Associated Press versus the Southern Baptist Convention and Holy See for quoting the Bible, in phrases Jefferson used in his mashup of the New Testament.

Sotomayor either doesn’t know what she’s in for, or she saw this coming and is going to relish the ride.

James Grimmelman at The Laboratorium has been tracking AP’s attempts to wring pennies out of penniless bloggers and scholars for using AP product.  On the one hand, AP certainly deserves credit and payment for the great work it does reporting the news.

On the other hand, AP policies don’t seem much concerned with reporting news or creating new product that can make money for the organization, but instead seem bent on punishing people who read Associated Press stories.  (Full disclosure:  I make it a point to avoid AP stories and images on topics of my interest just to avoid the conflict — oddly, I’ve found that this actually does shift my news sources on major stories.)

Grimmelman caught AP red-handed in what must be a much embarrassing gaffe:  He asked permission from AP to quote from a letter written by Thomas Jefferson which AP had not published.

Sure enough, AP told him he owed them $12 to quote the letter, and AP offered to restrict the uses of the letter.

Grimmelman said:

The Associated Press has become so deranged, so disconnected from reality, that it will sell you a “license” to quote words it didn’t write and doesn’t own. Here, check it out:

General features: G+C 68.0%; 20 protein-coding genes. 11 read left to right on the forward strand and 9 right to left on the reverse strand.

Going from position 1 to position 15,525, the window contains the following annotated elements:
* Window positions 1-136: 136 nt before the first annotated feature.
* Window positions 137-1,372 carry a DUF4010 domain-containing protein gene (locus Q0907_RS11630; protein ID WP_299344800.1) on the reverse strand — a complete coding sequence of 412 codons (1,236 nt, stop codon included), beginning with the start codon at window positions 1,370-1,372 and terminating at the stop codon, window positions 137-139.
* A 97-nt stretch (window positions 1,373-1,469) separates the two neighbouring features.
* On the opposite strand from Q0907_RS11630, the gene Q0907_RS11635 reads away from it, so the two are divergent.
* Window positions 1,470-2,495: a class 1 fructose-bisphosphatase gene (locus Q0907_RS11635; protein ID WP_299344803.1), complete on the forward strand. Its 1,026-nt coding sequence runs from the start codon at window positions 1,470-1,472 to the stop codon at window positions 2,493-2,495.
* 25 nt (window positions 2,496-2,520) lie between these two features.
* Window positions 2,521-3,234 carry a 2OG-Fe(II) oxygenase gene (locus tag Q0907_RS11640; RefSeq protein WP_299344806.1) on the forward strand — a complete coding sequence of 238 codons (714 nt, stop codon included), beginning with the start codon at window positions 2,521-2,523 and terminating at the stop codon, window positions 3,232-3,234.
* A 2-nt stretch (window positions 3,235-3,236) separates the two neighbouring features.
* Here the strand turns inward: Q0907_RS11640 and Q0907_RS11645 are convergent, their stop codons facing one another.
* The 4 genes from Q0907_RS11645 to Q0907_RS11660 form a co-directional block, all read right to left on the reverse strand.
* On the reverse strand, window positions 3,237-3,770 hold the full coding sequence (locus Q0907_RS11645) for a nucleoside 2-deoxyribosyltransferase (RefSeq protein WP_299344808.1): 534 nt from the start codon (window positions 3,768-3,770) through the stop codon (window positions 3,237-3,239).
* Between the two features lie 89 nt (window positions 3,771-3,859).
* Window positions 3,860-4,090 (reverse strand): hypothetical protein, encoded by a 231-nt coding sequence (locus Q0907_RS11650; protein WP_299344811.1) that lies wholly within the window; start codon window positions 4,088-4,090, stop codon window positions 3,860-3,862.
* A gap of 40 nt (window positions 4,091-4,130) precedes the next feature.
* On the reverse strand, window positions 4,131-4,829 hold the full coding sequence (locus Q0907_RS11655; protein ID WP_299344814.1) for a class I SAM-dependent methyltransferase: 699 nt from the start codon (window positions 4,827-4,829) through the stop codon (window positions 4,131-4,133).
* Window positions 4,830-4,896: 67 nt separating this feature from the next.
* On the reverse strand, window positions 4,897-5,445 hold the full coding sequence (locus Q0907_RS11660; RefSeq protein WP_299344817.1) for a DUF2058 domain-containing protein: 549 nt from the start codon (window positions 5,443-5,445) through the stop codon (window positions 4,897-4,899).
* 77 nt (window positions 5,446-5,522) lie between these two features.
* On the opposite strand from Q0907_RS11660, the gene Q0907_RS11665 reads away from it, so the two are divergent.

Screen capture of Associated Presss charging for a Thomas Jefferson letter in the public domain - The LaboratoriumScreen capture of Associated Presss charging for a Thomas Jefferson letter in the public domain – The Laboratorium

These things threaten to put hoax makers out of business. Who could think of something so absurd? Grimmelman said:

I paid $12 for this “license.” Those words don’t even come from the article they charged me 46 cents a word to quote from (and that’s with the educational discount). No, they’re from Thomas Jefferson’s letter to Isaac McPherson, in which Jefferson argues that copyright has no basis in natural law.

(A commenter notes that Jefferson was actually writing about patents, but close is good enough in hand grenades and freedom of the press and freedom of thought.)

Grimmelman has more thoughts (and links to his earlier work on the issue)Boing-Boing did a cover of Grimmelman’s piece.

James Grimmelman pwns AP instead.

Tip of the old scrub brush to Dr. Pamela Bumsted.